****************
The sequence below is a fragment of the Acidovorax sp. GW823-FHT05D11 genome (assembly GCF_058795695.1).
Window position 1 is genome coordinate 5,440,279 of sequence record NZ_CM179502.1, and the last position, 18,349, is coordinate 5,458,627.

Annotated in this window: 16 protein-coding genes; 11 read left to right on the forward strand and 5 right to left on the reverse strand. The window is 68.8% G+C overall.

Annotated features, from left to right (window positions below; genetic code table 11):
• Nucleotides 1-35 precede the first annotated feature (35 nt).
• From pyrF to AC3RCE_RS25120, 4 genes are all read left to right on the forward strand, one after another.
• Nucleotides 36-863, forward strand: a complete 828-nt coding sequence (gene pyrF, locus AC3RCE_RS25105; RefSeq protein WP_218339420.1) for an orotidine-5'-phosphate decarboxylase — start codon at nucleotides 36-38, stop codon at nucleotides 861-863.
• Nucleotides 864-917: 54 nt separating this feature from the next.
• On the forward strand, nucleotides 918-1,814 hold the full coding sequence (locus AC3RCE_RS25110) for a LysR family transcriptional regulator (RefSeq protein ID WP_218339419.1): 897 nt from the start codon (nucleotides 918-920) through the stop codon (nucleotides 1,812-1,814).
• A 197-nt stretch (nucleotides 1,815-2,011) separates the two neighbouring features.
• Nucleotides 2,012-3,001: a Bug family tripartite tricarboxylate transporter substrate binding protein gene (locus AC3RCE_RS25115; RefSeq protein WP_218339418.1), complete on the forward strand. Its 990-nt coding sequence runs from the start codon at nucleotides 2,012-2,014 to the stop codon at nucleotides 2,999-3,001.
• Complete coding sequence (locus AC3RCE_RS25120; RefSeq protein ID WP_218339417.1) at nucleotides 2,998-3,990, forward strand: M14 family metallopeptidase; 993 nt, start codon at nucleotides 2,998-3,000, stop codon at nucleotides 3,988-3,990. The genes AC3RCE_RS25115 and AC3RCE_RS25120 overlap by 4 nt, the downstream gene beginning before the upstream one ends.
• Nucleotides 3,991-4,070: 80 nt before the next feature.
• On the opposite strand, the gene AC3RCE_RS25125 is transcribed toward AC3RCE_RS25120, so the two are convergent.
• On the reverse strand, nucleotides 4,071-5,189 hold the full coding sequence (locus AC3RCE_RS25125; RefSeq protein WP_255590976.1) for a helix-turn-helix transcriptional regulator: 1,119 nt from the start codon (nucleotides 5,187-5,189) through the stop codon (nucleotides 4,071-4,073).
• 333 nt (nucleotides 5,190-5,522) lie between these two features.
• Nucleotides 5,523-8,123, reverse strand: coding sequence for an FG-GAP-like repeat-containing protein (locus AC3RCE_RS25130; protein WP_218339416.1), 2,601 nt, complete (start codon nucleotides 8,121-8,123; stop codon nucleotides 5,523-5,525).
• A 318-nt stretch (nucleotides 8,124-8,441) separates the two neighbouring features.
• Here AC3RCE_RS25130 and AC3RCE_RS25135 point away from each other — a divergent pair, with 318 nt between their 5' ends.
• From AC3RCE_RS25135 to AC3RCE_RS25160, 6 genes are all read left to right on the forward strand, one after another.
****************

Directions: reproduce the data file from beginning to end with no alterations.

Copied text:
The sequence below is a fragment of the Acidovorax sp. GW823-FHT05D11 genome (assembly GCF_058795695.1).
Window position 1 is genome coordinate 5,440,279 of sequence record NZ_CM179502.1, and the last position, 18,349, is coordinate 5,458,627.

Annotated in this window: 16 protein-coding genes; 11 read left to right on the forward strand and 5 right to left on the reverse strand. The window is 68.8% G+C overall.

Annotated features, from left to right (window positions below; genetic code table 11):
• Nucleotides 1-35 precede the first annotated feature (35 nt).
• From pyrF to AC3RCE_RS25120, 4 genes are all read left to right on the forward strand, one after another.
• Nucleotides 36-863, forward strand: a complete 828-nt coding sequence (gene pyrF, locus AC3RCE_RS25105; RefSeq protein WP_218339420.1) for an orotidine-5'-phosphate decarboxylase — start codon at nucleotides 36-38, stop codon at nucleotides 861-863.
• Nucleotides 864-917: 54 nt separating this feature from the next.
• On the forward strand, nucleotides 918-1,814 hold the full coding sequence (locus AC3RCE_RS25110) for a LysR family transcriptional regulator (RefSeq protein ID WP_218339419.1): 897 nt from the start codon (nucleotides 918-920) through the stop codon (nucleotides 1,812-1,814).
• A 197-nt stretch (nucleotides 1,815-2,011) separates the two neighbouring features.
• Nucleotides 2,012-3,001: a Bug family tripartite tricarboxylate transporter substrate binding protein gene (locus AC3RCE_RS25115; RefSeq protein WP_218339418.1), complete on the forward strand. Its 990-nt coding sequence runs from the start codon at nucleotides 2,012-2,014 to the stop codon at nucleotides 2,999-3,001.
• Complete coding sequence (locus AC3RCE_RS25120; RefSeq protein ID WP_218339417.1) at nucleotides 2,998-3,990, forward strand: M14 family metallopeptidase; 993 nt, start codon at nucleotides 2,998-3,000, stop codon at nucleotides 3,988-3,990. The genes AC3RCE_RS25115 and AC3RCE_RS25120 overlap by 4 nt, the downstream gene beginning before the upstream one ends.
• Nucleotides 3,991-4,070: 80 nt before the next feature.
• On the opposite strand, the gene AC3RCE_RS25125 is transcribed toward AC3RCE_RS25120, so the two are convergent.
• On the reverse strand, nucleotides 4,071-5,189 hold the full coding sequence (locus AC3RCE_RS25125; RefSeq protein WP_255590976.1) for a helix-turn-helix transcriptional regulator: 1,119 nt from the start codon (nucleotides 5,187-5,189) through the stop codon (nucleotides 4,071-4,073).
• 333 nt (nucleotides 5,190-5,522) lie between these two features.
• Nucleotides 5,523-8,123, reverse strand: coding sequence for an FG-GAP-like repeat-containing protein (locus AC3RCE_RS25130; protein WP_218339416.1), 2,601 nt, complete (start codon nucleotides 8,121-8,123; stop codon nucleotides 5,523-5,525).
• A 318-nt stretch (nucleotides 8,124-8,441) separates the two neighbouring features.
• Here AC3RCE_RS25130 and AC3RCE_RS25135 point away from each other — a divergent pair, with 318 nt between their 5' ends.
• From AC3RCE_RS25135 to AC3RCE_RS25160, 6 genes are all read left to right on the forward strand, one after another.